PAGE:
WASHINGTON – Homeland Security and Governmental Affairs Committee Chairman Joe Lieberman, ID-Conn., and Ranking Member Susan Collins, R-Me., Tuesday searched for ways to strengthen accountability and competition in the federal government’s $415 billion-a-year acquisition process in an effort to save American taxpayers billions of dollars lost each year to contracting waste, fraud and abuse.
At a committee hearing entitled “Federal Acquisition: Ways to Strengthen Competition and Accountability,” the senators vowed to move legislation this year to address problems associated with a rapid growth in the value and numbers of contracts awarded, including a frequent lack of competition in awarding contracts, insufficient federal oversight of those contracts, and too little transparency in the procurement process.
“A successful system for buying goods and services is more than just selecting the right vendor and signing a contract,” Lieberman said. “It requires careful planning and negotiation before the contract is signed, followed by rigorous oversight through the life of the contract. With billions and billions of dollars of the taxpayers’ money at stake, both the government and contractors have a responsibility to do a better job than they are now to see that the taxpayers are getting their money’s worth. We also need to make sure that inherently governmental work is performed by federal employees, and not by contractors.”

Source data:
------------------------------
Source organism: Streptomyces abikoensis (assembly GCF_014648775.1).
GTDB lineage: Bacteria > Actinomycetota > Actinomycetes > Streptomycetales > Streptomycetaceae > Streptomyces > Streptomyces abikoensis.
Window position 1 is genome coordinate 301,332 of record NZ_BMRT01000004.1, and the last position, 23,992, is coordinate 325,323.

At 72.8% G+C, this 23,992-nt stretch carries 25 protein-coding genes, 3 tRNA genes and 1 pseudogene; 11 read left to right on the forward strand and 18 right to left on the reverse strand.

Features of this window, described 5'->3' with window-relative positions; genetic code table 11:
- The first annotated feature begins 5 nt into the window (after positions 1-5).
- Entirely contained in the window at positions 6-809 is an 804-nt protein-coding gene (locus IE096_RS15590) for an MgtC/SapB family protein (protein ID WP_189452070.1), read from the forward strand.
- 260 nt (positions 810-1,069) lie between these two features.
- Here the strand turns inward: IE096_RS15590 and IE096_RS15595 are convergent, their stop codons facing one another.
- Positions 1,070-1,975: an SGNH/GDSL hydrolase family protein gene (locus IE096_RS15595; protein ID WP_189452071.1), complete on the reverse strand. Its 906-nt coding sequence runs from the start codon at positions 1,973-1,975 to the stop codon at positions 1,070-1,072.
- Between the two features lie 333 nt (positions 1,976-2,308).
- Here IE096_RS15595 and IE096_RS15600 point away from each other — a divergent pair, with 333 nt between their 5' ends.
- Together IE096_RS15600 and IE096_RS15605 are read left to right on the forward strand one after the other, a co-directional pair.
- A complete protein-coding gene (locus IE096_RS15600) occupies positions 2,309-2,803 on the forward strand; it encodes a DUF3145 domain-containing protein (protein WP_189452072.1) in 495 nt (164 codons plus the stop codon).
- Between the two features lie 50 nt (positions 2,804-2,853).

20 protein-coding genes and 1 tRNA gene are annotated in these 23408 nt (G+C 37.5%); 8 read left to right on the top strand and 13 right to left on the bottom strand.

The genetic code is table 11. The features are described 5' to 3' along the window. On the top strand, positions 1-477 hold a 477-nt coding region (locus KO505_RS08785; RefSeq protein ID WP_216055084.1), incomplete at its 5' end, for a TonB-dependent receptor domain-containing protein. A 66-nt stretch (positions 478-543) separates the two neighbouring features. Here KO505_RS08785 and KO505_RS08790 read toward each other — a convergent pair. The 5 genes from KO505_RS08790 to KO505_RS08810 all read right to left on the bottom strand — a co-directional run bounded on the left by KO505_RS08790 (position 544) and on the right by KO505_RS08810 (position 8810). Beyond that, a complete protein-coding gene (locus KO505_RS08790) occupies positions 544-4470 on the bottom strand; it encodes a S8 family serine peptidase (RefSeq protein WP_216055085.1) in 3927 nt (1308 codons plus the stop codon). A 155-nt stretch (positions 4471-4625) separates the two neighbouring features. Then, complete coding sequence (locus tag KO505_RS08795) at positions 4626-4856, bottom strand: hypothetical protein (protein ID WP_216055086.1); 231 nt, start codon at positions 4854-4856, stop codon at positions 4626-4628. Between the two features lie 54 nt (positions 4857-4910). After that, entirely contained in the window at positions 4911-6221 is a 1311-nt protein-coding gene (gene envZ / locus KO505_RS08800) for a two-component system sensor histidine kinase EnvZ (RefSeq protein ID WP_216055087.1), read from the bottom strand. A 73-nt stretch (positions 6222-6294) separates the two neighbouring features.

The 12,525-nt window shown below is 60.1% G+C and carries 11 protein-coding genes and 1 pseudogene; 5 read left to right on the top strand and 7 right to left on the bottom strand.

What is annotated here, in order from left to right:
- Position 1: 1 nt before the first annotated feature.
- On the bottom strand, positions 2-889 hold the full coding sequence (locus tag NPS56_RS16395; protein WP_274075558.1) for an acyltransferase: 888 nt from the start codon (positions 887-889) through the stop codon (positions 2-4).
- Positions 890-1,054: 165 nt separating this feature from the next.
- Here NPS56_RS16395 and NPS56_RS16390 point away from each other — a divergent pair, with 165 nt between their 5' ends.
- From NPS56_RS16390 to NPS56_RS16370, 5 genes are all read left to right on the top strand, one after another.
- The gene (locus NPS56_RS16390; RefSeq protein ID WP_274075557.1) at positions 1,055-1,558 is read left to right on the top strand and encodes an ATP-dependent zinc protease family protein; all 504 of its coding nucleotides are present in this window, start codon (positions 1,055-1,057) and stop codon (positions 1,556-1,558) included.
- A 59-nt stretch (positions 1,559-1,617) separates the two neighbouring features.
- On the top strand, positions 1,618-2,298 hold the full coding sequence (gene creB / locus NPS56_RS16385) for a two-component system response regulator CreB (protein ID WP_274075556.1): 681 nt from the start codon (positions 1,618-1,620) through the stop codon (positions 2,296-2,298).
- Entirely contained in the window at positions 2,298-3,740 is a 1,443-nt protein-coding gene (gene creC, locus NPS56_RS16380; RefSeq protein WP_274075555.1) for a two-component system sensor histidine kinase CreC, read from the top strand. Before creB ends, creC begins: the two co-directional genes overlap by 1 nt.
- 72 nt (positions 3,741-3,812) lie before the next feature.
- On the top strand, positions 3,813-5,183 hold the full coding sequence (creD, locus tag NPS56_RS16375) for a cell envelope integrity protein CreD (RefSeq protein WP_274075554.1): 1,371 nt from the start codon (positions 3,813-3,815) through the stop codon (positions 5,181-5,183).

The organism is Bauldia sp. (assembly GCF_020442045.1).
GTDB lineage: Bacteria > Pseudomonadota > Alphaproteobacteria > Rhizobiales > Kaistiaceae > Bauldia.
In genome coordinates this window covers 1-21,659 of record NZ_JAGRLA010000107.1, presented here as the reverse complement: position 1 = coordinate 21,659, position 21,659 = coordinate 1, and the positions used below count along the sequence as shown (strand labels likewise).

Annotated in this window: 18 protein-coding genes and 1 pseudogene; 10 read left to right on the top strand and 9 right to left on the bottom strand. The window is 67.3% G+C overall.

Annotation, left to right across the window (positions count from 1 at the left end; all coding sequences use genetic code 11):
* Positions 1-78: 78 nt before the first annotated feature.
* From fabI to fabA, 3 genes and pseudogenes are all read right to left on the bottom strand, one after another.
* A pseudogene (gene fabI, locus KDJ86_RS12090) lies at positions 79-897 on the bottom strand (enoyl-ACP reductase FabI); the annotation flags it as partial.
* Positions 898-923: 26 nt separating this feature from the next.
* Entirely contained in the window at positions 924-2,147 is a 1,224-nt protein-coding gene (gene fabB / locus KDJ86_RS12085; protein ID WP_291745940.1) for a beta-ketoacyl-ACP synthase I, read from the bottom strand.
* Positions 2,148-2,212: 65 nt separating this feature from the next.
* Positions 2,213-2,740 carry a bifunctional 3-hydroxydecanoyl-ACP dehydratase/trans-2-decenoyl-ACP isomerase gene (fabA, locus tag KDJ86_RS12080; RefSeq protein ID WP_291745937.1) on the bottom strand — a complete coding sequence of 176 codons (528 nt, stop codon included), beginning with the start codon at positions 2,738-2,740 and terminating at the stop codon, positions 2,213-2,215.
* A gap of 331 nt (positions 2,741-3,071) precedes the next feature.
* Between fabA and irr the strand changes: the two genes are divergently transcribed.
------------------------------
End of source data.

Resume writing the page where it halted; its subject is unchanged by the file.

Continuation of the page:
“The challenge of overseeing federal contracting has grown over the years,” noted Senator Collins. “Spending under federal contracts now exceeds $400 billion a year, making the U.S. government by far the world’s largest purchaser of goods and services, from staplers to studies to satellites. We simply must ensure that the taxpayers are getting their money’s worth.”
Between 2000 and 2006, spending on federal contracts nearly doubled – from almost $219 billion to $415 billion – an 89 percent increase.
“The numbers are stunning, disturbing, and demand our attention,” Lieberman said. “Government spending on contracts has exploded, while the trained workface that oversees them has shrunk. This has already contributed to widely publicized – and I have to say infuriating – examples of waste, and the problem will only worsen in the years ahead if we don’t act together to better protect the expenditure of taxpayers’ dollars for federal contracting.”
Lieberman pointed to dramatic examples of wasteful government spending on goods and services in recent years: the Transportation Security Administration’s contract for recruitment of airline screeners that cost $637 million more than its original estimate; the FBI’s poorly designed and poorly supervised “Trilogy” information technology project; the U.S. Coast Guard’s poorly supervised Deepwater construction program; and wasteful contracting practices for reconstruction in Iraq and Afghanistan, and Gulf Coast rebuilding and recovery.
Senator Collins has introduced and Senator Lieberman is co-sponsoring the “Accountability in Government Contracting Act of 2007,” S. 680, to address inefficiencies and wasteful spending involved in federal procurement.
Witnesses at the hearing included David M. Walker, Comptroller General, Government Accountability Office; Marcia G. Madsen, Chair of the Acquisition Advisory Panel; and Stan Z. Soloway, President of the Professional Services Council.